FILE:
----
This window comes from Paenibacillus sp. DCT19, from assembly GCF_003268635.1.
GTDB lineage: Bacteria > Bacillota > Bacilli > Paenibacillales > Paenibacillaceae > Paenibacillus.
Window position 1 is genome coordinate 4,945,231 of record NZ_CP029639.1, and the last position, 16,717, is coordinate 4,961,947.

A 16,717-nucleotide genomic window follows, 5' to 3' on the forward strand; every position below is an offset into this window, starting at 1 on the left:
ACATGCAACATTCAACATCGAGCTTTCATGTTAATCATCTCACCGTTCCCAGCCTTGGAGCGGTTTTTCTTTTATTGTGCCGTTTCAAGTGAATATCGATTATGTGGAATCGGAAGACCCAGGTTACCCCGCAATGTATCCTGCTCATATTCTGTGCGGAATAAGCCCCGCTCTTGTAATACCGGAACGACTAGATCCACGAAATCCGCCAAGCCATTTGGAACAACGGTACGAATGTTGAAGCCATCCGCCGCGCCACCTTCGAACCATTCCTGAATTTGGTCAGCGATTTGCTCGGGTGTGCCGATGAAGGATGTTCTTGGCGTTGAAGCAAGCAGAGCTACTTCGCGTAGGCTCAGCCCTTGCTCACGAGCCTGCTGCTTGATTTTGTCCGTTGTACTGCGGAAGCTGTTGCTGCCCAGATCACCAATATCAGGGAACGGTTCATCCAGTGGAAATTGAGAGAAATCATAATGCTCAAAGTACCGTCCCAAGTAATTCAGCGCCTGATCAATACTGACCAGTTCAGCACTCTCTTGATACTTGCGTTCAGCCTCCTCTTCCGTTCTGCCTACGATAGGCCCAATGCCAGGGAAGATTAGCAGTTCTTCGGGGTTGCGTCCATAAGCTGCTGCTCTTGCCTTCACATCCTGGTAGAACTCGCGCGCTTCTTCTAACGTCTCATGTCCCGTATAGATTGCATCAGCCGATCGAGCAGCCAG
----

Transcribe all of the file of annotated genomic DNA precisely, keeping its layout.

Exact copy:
This window comes from Paenibacillus sp. DCT19, from assembly GCF_003268635.1.
GTDB lineage: Bacteria > Bacillota > Bacilli > Paenibacillales > Paenibacillaceae > Paenibacillus.
Window position 1 is genome coordinate 4,945,231 of record NZ_CP029639.1, and the last position, 16,717, is coordinate 4,961,947.

A 16,717-nucleotide genomic window follows, 5' to 3' on the forward strand; every position below is an offset into this window, starting at 1 on the left:
ACATGCAACATTCAACATCGAGCTTTCATGTTAATCATCTCACCGTTCCCAGCCTTGGAGCGGTTTTTCTTTTATTGTGCCGTTTCAAGTGAATATCGATTATGTGGAATCGGAAGACCCAGGTTACCCCGCAATGTATCCTGCTCATATTCTGTGCGGAATAAGCCCCGCTCTTGTAATACCGGAACGACTAGATCCACGAAATCCGCCAAGCCATTTGGAACAACGGTACGAATGTTGAAGCCATCCGCCGCGCCACCTTCGAACCATTCCTGAATTTGGTCAGCGATTTGCTCGGGTGTGCCGATGAAGGATGTTCTTGGCGTTGAAGCAAGCAGAGCTACTTCGCGTAGGCTCAGCCCTTGCTCACGAGCCTGCTGCTTGATTTTGTCCGTTGTACTGCGGAAGCTGTTGCTGCCCAGATCACCAATATCAGGGAACGGTTCATCCAGTGGAAATTGAGAGAAATCATAATGCTCAAAGTACCGTCCCAAGTAATTCAGCGCCTGATCAATACTGACCAGTTCAGCACTCTCTTGATACTTGCGTTCAGCCTCCTCTTCCGTTCTGCCTACGATAGGCCCAATGCCAGGGAAGATTAGCAGTTCTTCGGGGTTGCGTCCATAAGCTGCTGCTCTTGCCTTCACATCCTGGTAGAACTCGCGCGCTTCTTCTAACGTCTCATGTCCCGTATAGATTGCATCAGCCGATCGAGCAGCCAG